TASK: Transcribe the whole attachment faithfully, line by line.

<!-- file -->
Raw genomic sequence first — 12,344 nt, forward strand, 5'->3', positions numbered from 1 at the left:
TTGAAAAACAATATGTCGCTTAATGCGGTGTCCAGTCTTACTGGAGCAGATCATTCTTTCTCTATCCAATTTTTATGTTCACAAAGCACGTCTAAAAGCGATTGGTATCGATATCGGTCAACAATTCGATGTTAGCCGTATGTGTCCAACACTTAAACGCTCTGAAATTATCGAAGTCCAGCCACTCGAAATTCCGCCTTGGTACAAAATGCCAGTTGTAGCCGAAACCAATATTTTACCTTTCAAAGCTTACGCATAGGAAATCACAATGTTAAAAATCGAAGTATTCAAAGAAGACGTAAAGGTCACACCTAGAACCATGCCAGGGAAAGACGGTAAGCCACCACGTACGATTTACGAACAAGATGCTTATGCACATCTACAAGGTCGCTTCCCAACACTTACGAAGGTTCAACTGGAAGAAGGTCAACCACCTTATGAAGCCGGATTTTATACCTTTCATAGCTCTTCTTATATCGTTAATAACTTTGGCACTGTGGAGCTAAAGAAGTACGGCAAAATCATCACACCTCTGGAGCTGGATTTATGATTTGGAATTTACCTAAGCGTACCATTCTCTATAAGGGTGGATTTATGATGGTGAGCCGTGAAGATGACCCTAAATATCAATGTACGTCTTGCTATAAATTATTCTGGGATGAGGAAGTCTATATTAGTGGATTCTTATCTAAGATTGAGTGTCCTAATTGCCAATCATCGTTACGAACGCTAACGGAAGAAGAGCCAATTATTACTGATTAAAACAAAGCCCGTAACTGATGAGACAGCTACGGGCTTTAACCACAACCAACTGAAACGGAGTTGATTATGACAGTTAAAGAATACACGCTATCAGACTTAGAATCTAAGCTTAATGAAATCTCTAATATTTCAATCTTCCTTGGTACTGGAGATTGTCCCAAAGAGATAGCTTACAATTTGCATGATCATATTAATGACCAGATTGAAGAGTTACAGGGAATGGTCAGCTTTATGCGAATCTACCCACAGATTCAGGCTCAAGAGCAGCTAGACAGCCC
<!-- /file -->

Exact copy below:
Raw genomic sequence first — 12,344 nt, forward strand, 5'->3', positions numbered from 1 at the left:
TTGAAAAACAATATGTCGCTTAATGCGGTGTCCAGTCTTACTGGAGCAGATCATTCTTTCTCTATCCAATTTTTATGTTCACAAAGCACGTCTAAAAGCGATTGGTATCGATATCGGTCAACAATTCGATGTTAGCCGTATGTGTCCAACACTTAAACGCTCTGAAATTATCGAAGTCCAGCCACTCGAAATTCCGCCTTGGTACAAAATGCCAGTTGTAGCCGAAACCAATATTTTACCTTTCAAAGCTTACGCATAGGAAATCACAATGTTAAAAATCGAAGTATTCAAAGAAGACGTAAAGGTCACACCTAGAACCATGCCAGGGAAAGACGGTAAGCCACCACGTACGATTTACGAACAAGATGCTTATGCACATCTACAAGGTCGCTTCCCAACACTTACGAAGGTTCAACTGGAAGAAGGTCAACCACCTTATGAAGCCGGATTTTATACCTTTCATAGCTCTTCTTATATCGTTAATAACTTTGGCACTGTGGAGCTAAAGAAGTACGGCAAAATCATCACACCTCTGGAGCTGGATTTATGATTTGGAATTTACCTAAGCGTACCATTCTCTATAAGGGTGGATTTATGATGGTGAGCCGTGAAGATGACCCTAAATATCAATGTACGTCTTGCTATAAATTATTCTGGGATGAGGAAGTCTATATTAGTGGATTCTTATCTAAGATTGAGTGTCCTAATTGCCAATCATCGTTACGAACGCTAACGGAAGAAGAGCCAATTATTACTGATTAAAACAAAGCCCGTAACTGATGAGACAGCTACGGGCTTTAACCACAACCAACTGAAACGGAGTTGATTATGACAGTTAAAGAATACACGCTATCAGACTTAGAATCTAAGCTTAATGAAATCTCTAATATTTCAATCTTCCTTGGTACTGGAGATTGTCCCAAAGAGATAGCTTACAATTTGCATGATCATATTAATGACCAGATTGAAGAGTTACAGGGAATGGTCAGCTTTATGCGAATCTACCCACAGATTCAGGCTCAAGAGCAGCTAGACAGCCC